Doctors encourage patients to get the flu vaccination now - WMBFNews.com, Myrtle Beach/Florence SC, Weather

Doctors encourage patients to get the flu vaccination now

Dr. Vance Vandergriff, South Strand Urgent Care Dr. Vance Vandergriff, South Strand Urgent Care

HORRY COUNTY, SC (WMBF) - Just how early is too early to prepare for flu season? According to some doctors the best time is now to get vaccinated. 

As we head into flu season, Dr. Vance Vandergriff, with South Strand Urgent Care, says it is not easy to determine what we'll expect. 

"We never really know until we hit the season," said Vandergriff. "We've had some light seasons, we've had some heavy seasons, I've seen the flu hit as early as September in this area before, but so far, so good."

Vandergriff said because flu season is so unpredictable, it is important to take all precautions to protect yourself and your family from getting sick.

"I explain to patients that if you don't get a vaccine you get zero protection, if you get the vaccine you have protection and the protection varies from anywhere to 30-percent to 80-percent," added the doctor.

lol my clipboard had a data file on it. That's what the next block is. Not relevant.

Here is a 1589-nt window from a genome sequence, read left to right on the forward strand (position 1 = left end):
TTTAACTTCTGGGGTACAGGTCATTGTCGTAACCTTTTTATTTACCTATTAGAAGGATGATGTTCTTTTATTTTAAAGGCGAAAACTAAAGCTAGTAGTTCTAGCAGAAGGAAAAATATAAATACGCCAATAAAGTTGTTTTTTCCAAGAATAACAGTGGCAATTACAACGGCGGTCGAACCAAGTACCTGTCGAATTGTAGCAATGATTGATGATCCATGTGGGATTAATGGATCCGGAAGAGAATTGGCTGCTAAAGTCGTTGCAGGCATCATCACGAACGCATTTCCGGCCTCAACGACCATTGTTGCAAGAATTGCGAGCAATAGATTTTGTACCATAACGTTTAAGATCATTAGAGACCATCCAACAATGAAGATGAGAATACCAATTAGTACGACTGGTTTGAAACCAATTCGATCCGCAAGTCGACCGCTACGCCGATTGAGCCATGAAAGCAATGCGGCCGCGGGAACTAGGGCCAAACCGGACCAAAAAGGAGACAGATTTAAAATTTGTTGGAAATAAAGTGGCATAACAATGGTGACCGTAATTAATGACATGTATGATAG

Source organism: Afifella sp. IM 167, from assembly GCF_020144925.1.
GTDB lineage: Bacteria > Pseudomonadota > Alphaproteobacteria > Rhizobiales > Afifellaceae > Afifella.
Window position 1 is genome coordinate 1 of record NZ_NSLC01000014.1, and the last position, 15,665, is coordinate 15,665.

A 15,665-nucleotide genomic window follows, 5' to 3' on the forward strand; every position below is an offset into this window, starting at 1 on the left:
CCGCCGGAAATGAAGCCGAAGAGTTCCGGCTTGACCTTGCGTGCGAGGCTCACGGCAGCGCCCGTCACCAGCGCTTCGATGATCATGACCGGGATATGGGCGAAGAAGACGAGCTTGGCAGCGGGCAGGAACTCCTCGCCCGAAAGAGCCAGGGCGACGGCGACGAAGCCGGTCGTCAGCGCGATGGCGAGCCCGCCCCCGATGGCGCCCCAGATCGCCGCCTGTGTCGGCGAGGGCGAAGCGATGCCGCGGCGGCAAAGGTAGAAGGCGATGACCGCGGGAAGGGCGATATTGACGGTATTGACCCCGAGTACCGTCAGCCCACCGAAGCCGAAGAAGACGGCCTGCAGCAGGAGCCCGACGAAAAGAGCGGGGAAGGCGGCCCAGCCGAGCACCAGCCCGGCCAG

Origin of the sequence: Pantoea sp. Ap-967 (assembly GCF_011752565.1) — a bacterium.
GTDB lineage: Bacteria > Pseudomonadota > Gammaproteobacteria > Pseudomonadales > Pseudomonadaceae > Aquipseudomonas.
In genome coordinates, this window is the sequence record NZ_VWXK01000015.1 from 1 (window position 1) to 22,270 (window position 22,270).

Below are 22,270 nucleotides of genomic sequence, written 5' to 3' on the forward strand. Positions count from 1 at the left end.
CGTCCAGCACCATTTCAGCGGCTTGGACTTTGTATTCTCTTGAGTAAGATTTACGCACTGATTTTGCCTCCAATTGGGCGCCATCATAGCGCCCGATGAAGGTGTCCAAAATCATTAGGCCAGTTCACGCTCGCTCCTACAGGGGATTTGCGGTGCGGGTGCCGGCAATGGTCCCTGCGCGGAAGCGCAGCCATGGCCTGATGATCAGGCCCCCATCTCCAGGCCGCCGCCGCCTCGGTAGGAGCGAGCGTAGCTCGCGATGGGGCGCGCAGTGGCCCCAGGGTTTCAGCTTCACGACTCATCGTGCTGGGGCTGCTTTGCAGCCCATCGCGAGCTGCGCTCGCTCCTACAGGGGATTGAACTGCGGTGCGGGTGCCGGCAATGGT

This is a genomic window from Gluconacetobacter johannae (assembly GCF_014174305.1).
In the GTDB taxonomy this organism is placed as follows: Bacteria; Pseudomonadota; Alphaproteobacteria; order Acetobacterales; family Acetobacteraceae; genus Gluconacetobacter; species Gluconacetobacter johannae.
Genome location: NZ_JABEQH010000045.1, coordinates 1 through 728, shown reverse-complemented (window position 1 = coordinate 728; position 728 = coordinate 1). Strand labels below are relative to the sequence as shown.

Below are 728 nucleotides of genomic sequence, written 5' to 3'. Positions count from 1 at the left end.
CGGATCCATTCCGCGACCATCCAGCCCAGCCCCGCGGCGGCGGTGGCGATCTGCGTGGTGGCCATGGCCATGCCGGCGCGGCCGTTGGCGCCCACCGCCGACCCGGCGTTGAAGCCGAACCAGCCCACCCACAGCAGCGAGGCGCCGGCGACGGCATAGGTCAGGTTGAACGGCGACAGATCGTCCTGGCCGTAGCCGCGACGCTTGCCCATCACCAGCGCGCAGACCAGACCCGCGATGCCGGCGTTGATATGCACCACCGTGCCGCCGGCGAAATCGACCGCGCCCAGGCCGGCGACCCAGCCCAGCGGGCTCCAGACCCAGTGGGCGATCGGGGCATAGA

According to the South Carolina Department of Health and Environmental Control, as of October 10,  there have been 40 to 50 reported flu cases across the Palmetto State, including four deaths. 

Horry County has already seen five confirmed flu cases, no cases have been reported in Florence County, according to DHEC.

"Here locally we tend to see our flu season really hitting in December, sometimes even as late as April," explained Vandergriff. The doctor said he typically doesn't give the flu vaccine until October and November based on when the Grand Strand typically sees more flu cases. 

In order to prepare for the upcoming flu season the Centers for Disease Control will look at the strains of the flu that were present at the end of last year and use that information to determine that strain as the most common strain we'll see this year. 

People at high risk of serious flu complications are children younger than two years, adults 65 and older, pregnant women, and people with certain medical conditions.

Vandergriff says you shouldn't get the vaccine too early and you shouldn't wait too late because it could increase your chances of getting the flu. 

He added, "We can say pretty good, that it's four months that you have immunity, and sometimes people getting their vaccines in August, September their vaccine may weakened by the time the spring hits."

He says it also important to notice the symptoms of the flu. "We can treat the flu, there are medicines that can treat the flu but you have to be on the medicine within 48 hours get the full effectiveness."

Those symptoms could include:

  • high fever
  • body aches
  • chills
  • cold-like symptoms( cough, runny nose, congestion)

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